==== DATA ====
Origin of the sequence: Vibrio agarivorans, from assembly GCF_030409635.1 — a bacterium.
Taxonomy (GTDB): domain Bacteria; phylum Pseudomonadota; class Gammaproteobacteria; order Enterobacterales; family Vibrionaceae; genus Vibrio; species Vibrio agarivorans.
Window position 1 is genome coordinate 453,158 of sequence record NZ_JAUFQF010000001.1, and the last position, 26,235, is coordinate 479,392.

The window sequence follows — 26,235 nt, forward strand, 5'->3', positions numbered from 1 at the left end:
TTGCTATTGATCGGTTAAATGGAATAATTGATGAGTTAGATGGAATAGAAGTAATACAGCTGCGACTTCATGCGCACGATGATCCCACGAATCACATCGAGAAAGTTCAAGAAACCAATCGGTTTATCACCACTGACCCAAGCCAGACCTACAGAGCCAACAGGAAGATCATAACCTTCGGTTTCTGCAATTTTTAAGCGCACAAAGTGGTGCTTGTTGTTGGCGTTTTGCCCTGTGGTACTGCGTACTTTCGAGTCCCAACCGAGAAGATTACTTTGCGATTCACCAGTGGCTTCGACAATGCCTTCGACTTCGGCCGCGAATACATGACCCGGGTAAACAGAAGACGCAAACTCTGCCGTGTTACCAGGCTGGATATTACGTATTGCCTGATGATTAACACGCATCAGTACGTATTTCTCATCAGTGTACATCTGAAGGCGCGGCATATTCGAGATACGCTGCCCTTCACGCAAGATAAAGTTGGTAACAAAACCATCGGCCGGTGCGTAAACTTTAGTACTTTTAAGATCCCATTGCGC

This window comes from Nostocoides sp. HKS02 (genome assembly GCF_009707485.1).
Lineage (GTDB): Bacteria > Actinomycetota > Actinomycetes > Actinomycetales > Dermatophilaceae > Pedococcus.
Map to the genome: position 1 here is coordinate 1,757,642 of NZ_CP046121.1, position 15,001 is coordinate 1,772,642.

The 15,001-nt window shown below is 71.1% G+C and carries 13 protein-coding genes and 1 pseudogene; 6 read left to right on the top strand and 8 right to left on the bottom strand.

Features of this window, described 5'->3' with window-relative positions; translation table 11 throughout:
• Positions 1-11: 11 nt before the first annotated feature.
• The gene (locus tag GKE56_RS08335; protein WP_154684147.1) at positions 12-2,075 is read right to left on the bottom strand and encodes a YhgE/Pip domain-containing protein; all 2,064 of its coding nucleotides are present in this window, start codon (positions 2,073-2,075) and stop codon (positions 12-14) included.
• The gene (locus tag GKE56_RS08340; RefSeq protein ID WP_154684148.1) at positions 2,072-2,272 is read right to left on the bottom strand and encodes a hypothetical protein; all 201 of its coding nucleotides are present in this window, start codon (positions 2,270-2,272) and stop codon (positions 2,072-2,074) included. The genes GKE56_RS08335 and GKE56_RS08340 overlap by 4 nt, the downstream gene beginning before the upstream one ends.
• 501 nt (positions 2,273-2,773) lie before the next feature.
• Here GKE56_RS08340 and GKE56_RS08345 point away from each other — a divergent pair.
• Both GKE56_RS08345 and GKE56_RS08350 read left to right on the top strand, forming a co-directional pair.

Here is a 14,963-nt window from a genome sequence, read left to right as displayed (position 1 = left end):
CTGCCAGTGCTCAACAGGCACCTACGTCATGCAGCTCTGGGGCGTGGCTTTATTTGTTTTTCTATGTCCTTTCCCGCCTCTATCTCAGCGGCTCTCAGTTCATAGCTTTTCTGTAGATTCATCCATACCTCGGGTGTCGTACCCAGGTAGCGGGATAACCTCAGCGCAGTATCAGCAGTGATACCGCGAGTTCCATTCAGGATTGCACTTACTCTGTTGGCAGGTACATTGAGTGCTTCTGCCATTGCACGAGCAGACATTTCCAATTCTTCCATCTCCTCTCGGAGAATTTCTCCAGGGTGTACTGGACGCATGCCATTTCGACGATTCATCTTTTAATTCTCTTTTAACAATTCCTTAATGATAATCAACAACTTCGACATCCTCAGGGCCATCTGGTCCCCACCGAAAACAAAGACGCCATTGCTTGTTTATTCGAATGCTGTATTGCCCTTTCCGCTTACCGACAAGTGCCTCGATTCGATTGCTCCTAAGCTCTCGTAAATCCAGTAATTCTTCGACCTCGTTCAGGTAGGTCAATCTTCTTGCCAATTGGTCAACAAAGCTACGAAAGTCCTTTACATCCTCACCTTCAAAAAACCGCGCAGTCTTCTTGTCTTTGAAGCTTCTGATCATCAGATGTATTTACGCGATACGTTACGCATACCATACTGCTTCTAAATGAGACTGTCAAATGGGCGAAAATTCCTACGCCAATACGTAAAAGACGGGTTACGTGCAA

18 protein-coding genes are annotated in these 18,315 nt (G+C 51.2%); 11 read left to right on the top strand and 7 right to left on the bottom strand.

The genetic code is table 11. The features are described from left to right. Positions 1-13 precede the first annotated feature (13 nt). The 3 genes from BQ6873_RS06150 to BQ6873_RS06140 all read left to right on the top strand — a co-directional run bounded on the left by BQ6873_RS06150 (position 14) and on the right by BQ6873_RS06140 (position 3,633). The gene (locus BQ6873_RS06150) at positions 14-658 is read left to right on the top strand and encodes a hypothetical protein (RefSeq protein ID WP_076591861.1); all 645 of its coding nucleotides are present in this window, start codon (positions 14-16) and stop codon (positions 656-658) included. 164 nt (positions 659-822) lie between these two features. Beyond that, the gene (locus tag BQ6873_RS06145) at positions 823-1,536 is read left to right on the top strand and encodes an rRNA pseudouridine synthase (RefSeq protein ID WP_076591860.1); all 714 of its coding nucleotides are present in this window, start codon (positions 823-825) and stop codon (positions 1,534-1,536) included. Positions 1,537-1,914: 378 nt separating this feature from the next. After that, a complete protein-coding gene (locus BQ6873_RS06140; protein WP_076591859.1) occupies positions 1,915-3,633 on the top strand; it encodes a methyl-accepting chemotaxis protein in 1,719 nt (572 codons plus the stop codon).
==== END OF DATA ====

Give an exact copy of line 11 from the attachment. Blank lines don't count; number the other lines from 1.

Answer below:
• Positions 1-11: 11 nt before the first annotated feature.